COSI’s Lost Egypt Exhibition

Another Day, Another Pyramid by COSI
November 11, 2008, 2:26 pm
Filed under: The Big Picture | Tags: , , ,

Author: Josh

Another big announcement out of Egypt: Dr. Zahi Hawass has just announced that a team of archaeologists has discovered the remains of a previously unknown pyramid at Saqqara, the 118th pyramid that we know of in Egypt.

Djoser Pyramid Complex

Djoser Pyramid Complex

You may recall that one of the stops we made in Egypt was in Saqqara, and it’s an amazing place. It’s the location of the first Egyptian pyramid, the pyramid of Djoser, and a great deal of Old Kingdom mastabas. You may also remember that this is the second pyramid to be uncovered at Saqqara this year, which seems unreal until you consider how much Egyptian history remains buried in the sand.

Consider this from Dr. Sarah Parcak, one of the Egyptologists whom we’ve had the pleasure of interviewing… Her work uses satellite imagery and other remote sensing methods to locate new archaeological sites in Egypt. When she compares the size and number of the new sites that she has discovered to the size and number of all current and previous Egyptian archaeological digs, she estimates that only 0.01% of the archaeological sites in Egypt have been examined!

There’s truly a lot of Lost Egypt left to find. Here’s another link that gives a taste of some of what’s left to be uncovered.

I know I’m going to keep an eye on Dr. Hawass’s website

Prototyping a Camel by COSI
May 22, 2008, 2:31 pm
Filed under: Construction News | Tags: , , , , ,

Author: Kate Storm

We’re working on my favorite exhibit components for Lost Egypt – a life-sized camel! Our project partners on the exhibition, The Science Museum of Minnesota, found an amazing company, Blue Rhino Studios – – to design and build a camel for us.

We’ve been looking at materials, size, scale, and all the other issues that go into designing a large one-humped camel, aka “Camelus dromedarius,” if you like to know the Latin genus and species. One-humped camels are called dromedaries, and are found in North Africa and the Near East. Two-humped camels are called bactrians or “Camelus bactrianus,” and are typically found in central Asia. We only saw the dromedaries in Egypt, probably because it’s in North Africa.

While camels aren’t really used much for transportation in Egypt today, you can still see them at the Giza Plateau and at Saqqara. We saw the camel below, which gave rides to tourists. I loved the colorful halter, although the picture really can’t capture the smell of a camel in the hot sun, which is definitely something…memorable. See the long eyelashes? They’re great for protecting the camel’s eyes from the desert sand.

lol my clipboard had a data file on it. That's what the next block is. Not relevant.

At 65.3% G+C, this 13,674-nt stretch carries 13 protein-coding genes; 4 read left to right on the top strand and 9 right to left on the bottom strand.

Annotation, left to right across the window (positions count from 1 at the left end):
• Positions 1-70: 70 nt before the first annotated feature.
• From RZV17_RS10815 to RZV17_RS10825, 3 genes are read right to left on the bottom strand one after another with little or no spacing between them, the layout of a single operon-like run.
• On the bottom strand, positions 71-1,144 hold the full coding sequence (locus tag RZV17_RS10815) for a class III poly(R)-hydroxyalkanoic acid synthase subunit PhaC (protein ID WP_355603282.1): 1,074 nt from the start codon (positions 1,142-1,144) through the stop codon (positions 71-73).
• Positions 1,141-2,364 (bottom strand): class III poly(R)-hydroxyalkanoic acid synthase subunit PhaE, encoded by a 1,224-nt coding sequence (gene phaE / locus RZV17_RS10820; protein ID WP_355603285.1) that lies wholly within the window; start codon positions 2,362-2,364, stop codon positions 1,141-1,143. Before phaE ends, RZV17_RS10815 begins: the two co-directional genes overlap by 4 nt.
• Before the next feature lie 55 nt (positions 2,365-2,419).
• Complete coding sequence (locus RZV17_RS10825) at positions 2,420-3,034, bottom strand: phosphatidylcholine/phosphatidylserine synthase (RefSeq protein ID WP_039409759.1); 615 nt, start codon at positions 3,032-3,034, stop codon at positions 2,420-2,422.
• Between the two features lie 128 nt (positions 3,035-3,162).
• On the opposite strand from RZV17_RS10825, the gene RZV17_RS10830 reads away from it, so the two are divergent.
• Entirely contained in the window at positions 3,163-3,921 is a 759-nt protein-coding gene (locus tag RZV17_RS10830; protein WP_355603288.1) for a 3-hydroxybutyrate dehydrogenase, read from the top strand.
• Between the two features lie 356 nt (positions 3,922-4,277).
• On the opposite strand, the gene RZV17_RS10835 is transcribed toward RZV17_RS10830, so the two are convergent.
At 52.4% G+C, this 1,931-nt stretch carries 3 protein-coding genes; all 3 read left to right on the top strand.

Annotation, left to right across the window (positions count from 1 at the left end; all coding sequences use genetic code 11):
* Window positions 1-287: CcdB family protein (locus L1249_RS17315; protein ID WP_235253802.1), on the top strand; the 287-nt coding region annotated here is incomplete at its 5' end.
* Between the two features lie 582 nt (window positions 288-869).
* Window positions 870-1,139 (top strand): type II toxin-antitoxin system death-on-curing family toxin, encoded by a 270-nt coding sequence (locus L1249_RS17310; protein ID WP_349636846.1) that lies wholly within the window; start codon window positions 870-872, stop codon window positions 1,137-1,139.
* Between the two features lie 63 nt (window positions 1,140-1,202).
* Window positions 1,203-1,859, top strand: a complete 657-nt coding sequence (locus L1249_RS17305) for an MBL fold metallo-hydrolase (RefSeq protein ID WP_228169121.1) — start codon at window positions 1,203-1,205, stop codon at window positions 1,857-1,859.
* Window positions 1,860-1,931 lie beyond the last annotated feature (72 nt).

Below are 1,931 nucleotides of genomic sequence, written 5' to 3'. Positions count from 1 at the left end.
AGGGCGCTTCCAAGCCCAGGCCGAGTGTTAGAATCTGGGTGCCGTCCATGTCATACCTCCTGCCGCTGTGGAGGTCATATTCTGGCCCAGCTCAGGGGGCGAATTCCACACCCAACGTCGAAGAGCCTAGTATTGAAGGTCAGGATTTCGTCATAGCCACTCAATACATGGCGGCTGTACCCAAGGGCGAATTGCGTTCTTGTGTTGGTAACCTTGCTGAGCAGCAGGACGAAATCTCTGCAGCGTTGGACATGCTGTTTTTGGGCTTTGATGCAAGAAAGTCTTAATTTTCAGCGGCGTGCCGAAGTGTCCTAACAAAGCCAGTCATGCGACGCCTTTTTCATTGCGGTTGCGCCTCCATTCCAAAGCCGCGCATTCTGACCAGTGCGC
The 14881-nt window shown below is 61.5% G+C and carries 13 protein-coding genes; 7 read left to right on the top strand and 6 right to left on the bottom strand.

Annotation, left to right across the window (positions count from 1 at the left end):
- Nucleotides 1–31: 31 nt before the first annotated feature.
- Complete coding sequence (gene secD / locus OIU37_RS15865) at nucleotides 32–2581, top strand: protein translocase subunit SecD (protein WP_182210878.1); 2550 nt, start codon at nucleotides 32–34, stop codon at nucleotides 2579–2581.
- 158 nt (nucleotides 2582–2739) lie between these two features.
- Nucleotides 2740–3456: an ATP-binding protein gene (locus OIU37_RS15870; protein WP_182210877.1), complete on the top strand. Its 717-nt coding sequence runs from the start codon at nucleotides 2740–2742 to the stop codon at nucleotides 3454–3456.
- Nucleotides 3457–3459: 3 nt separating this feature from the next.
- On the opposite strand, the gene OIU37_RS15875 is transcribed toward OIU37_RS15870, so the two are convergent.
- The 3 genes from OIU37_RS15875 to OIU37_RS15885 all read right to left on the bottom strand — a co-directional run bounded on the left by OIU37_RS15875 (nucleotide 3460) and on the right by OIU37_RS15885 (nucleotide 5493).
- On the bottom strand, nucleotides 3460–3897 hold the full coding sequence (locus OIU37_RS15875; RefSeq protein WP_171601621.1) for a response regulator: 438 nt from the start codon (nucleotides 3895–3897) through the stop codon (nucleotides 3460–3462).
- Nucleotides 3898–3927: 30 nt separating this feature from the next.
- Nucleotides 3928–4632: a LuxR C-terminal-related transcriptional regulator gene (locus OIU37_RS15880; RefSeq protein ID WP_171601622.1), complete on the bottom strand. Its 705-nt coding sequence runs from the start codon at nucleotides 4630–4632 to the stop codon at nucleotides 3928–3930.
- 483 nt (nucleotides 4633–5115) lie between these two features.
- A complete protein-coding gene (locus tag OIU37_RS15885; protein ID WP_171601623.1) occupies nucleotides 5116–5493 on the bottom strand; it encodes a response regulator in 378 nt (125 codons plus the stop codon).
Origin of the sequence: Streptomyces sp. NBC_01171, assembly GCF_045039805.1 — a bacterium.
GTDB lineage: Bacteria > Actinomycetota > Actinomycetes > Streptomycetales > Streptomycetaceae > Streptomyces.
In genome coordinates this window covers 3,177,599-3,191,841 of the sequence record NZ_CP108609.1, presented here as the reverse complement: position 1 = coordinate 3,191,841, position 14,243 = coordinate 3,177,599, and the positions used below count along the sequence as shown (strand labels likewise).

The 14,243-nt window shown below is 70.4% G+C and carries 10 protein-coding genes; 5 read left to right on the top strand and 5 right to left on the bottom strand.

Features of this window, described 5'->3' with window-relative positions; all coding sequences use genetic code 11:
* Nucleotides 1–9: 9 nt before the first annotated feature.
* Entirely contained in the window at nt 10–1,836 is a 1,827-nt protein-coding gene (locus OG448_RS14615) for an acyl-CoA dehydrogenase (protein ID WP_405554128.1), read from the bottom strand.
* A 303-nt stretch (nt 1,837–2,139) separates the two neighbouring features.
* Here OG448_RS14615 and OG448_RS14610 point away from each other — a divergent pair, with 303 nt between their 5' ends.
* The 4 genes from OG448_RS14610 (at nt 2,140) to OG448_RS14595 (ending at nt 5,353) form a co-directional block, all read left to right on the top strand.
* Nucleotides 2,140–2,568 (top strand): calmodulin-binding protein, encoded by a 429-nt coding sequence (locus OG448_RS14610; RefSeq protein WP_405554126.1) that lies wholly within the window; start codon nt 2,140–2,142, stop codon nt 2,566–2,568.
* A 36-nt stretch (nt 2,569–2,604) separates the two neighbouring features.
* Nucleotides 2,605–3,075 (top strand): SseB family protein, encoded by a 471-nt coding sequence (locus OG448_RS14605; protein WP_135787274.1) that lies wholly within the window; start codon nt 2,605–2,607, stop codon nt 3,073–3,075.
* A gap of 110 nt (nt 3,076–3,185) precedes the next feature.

In Saqqara, the guards rode camels, so the gear was less gaudy and more utilitarian. We needed to get photo references for Blue Rhino while we were in Egypt, since it’s challenging to figure out exactly what a camel looks like lying down. Their legs fold in on themselves like origami – very strange! So we asked the guards if we could take pictures of their guard camel. They laughed when they noticed us taking this photo of the back end.

Blue Rhino has produced lots of other animals as well – check out the detail on the moose, bobcat, and other animals on their website. The artists at their studio have designed a small clay model, called a maquette, which you can see below.

A maquette is a small scale model which is useful to test your concepts, without the expense of producing a full-sized version. This prototype is studied by the whole design team, and changes are made to it. We’ve already made several changes to our camel based on the maquette, including the way the head is turned and the angle of the neck. The human being in the model is scaled to represent someone 6’ tall, just to give an idea of the camel’s size. I can’t wait to see this when it’s done!


From Sun to Sand at Saqqara by Carli
March 4, 2008, 8:23 pm
Filed under: Trip to Egypt | Tags: , , , , , , ,

Author: Carli

Today we traveled to Saqqara, an archaeological site about an hour from Cairo. The monuments span 3,000 years, with the centerpiece being the massive Step Pyramid of Djoser. The structure was built for 3rd Dynasty King Djoser, and became the prototype for the pyramids of Giza and others. Each of the impressive layers is actually a mastaba, which prior to being stacked for the building of the Step Pyramid, had only ever been built as a single low-flat, mudbrick tombs.

Everywhere you look from the Step Pyramid are giant sand dunes, crumbling ruins, and entrances to magnificent tombs. Each adventure into the tombs started with the tremendous contrast from the blazing sun and scorching sand into the dark and humid tombs with cold limestone walls and floors. Then each room we entered seemed to have more spectacular hieroglyphics than the one before.

Our tour guide read line after line, picture after picture of stories from the walls. We were able to take our cameras and video equipment into these exclusive areas and get such incredible footage, that I became giddy thinking how we will be bringing text books to life with this exhibit! Of course then I immediately began thinking how great the COSI logo will look on all of these images!